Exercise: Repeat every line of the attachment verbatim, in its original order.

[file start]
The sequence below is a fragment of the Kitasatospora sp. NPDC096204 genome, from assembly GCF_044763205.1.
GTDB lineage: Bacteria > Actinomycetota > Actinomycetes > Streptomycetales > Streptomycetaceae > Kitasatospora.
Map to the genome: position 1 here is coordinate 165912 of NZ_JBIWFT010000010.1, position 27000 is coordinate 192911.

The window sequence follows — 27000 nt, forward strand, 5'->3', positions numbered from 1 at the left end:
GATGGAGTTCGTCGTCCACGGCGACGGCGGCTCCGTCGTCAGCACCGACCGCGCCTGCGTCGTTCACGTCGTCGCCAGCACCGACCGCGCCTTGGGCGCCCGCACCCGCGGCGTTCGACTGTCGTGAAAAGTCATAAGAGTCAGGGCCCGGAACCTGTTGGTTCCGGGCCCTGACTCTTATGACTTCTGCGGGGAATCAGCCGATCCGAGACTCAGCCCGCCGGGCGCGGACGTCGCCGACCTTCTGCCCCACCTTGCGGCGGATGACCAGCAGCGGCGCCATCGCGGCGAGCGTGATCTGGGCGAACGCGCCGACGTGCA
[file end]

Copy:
The sequence below is a fragment of the Kitasatospora sp. NPDC096204 genome, from assembly GCF_044763205.1.
GTDB lineage: Bacteria > Actinomycetota > Actinomycetes > Streptomycetales > Streptomycetaceae > Kitasatospora.
Map to the genome: position 1 here is coordinate 165912 of NZ_JBIWFT010000010.1, position 27000 is coordinate 192911.

The window sequence follows — 27000 nt, forward strand, 5'->3', positions numbered from 1 at the left end:
GATGGAGTTCGTCGTCCACGGCGACGGCGGCTCCGTCGTCAGCACCGACCGCGCCTGCGTCGTTCACGTCGTCGCCAGCACCGACCGCGCCTTGGGCGCCCGCACCCGCGGCGTTCGACTGTCGTGAAAAGTCATAAGAGTCAGGGCCCGGAACCTGTTGGTTCCGGGCCCTGACTCTTATGACTTCTGCGGGGAATCAGCCGATCCGAGACTCAGCCCGCCGGGCGCGGACGTCGCCGACCTTCTGCCCCACCTTGCGGCGGATGACCAGCAGCGGCGCCATCGCGGCGAGCGTGATCTGGGCGAACGCGCCGACGTGCA